3. The case-law of the Conseil d’Etat
“When examining a request submitted by a taxpayer on the basis of [Article L. 2132-5 of the General Code of Territorial Authorities], the administrative court, ruling in its capacity as an administrative authority, and the Conseil d’Etat, on a full appeal against a decision by the administrative court, shall, without acting as the trial judge and in the light of the evidence before them, check whether the action contemplated is of sufficient public interest for the municipality and has a prospect of success.”
(See, among many other authorities, judgments no. 249303 of 14 March 2003; no. 242768 of 13 January 2003, published in the Tables du Recueil Lebon; no. 233036 of 22 February 2002; no. 226385 of 15 October 2001; no. 210088 of 24 May 2000; no. 197017 of 28 July 1999.)
Relying on Article 6 §§ 1 and 3 (d) and Articles 13 and 14 of the Convention, the applicant complained of the unreasonable length of the proceedings and their outcome and of the fact that it was impossible to examine a key witness; he also complained that there was a risk of interference with the impartiality and independence of the Court of Cassation judges sitting in plenary, no effective remedy and, finally, discrimination between those who are answerable to the law.
The applicant alleged a violation of Article 6 §§ 1 and 3 (d) and Articles 13 and 14 of the Convention.
The Court considers it necessary first of all to examine whether the applicant is entitled to submit an application under Article 34 of the Convention, which provides:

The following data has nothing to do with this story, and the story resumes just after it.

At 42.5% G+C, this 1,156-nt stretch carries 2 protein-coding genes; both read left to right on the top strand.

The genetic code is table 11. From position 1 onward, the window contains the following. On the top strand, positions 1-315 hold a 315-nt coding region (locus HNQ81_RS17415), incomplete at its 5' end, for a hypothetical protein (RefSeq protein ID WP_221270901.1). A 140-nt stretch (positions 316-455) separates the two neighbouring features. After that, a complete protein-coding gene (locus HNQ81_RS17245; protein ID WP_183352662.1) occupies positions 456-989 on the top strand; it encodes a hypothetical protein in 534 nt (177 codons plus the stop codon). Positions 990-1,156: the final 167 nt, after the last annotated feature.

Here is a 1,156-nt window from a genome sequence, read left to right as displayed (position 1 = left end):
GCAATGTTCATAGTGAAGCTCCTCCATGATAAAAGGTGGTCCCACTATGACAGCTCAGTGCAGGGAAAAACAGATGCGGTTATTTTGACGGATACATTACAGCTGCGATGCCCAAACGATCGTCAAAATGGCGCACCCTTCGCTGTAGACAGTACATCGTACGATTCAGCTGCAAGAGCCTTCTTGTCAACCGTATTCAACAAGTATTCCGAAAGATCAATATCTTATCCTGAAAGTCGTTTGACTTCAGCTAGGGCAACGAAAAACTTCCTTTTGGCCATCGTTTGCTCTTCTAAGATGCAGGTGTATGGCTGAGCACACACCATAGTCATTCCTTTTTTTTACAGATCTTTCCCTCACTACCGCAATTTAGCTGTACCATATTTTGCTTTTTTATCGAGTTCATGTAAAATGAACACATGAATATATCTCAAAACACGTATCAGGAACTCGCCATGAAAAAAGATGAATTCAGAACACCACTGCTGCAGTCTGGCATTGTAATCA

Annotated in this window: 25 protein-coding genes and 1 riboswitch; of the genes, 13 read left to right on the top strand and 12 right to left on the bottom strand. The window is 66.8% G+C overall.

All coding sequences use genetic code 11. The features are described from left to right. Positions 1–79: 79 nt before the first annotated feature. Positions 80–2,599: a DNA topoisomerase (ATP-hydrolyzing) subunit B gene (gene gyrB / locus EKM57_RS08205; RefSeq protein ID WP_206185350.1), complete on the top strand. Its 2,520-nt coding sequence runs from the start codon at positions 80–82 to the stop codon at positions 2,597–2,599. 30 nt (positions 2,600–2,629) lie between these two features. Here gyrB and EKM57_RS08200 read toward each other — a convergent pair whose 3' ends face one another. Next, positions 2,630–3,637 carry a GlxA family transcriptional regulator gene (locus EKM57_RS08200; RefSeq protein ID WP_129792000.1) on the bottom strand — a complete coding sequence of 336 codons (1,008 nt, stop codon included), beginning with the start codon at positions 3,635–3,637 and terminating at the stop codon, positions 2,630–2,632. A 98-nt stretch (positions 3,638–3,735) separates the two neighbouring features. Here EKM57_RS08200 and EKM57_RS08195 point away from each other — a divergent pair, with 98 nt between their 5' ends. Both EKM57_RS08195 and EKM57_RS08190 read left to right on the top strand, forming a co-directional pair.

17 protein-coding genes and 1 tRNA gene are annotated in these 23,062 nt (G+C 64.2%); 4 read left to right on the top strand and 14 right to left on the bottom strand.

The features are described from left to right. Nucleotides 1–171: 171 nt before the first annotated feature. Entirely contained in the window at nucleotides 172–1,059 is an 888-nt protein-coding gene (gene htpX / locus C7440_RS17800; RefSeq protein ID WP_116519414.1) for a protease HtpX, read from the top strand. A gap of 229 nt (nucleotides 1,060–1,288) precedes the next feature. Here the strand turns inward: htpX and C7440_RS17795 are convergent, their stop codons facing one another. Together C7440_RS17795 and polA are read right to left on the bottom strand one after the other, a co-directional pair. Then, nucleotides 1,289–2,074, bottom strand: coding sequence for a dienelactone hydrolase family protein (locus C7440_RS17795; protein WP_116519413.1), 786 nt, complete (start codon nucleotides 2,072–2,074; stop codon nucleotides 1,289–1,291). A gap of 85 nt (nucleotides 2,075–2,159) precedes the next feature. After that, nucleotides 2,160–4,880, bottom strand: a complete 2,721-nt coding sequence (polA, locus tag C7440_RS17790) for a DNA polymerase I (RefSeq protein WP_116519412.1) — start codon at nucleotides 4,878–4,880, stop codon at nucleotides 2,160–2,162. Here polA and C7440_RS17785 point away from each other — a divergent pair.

“The Court may receive applications from any person, non-governmental organisation or group of individuals claiming to be the victim of a violation by one of the High Contracting Parties of the rights set forth in the Convention or the Protocols thereto. The High Contracting Parties undertake not to hinder in any way the effective exercise of this right.”
In the instant case, it notes that the applicant was given leave to join the proceedings as a civil party in place of the City of Paris in a judicial investigation into alleged offences of which the City of Paris had been victim. In other words, the applicant, notwithstanding the fact that he was given the leave in his capacity as a taxpayer in the municipality, stood in the City of Paris’s shoes in order to defend its interests as regards its civil rights and obligations.
Accordingly, the applicant was not acting in his personal capacity but, to borrow the terms used in Article L. 2132-5 of the General Code of Territorial Authorities, for “any action which he or she believes the municipality should bring or defend”. Moreover, the Court notes that, before granting such leave, the administrative judge must be satisfied that the action contemplated is of sufficient public interest for the municipality and has a prospect of success.
Apart from the fact that the applicant was not the legal representative of the legal entity, which had the sole right to lodge an individual application in its name under Article 34 of the Convention, the Court points out that a municipality is a public-law entity which shares in the exercise of public authority and must be classified, for the purposes of Article 34 of the Convention, as a governmental organisation (see Ayuntamiento de Mula v. Spain (dec.), no. 55346/00, ECHR 2001-I; Danderyds Kommun v. Sweden (dec.), no. 52559/99, 7 June 2001; Municipal Section of Antilly v. France (dec.), no. 45129/98, ECHR 1999-VIII; Hatzitakis, and Thermaikos and Mikra Borough Councils v. Greece (dec.), nos. 48391/99 and 48392/99, 18 May 2000).
The application is accordingly incompatible ratione personae with the provisions of the Convention and must be rejected pursuant to Article 35 §§ 3 and 4.
For these reasons, the Court unanimously
Declares the application inadmissible.
BREISACHER v. FRANCE DECISION
BREISACHER v. FRANCE DECISION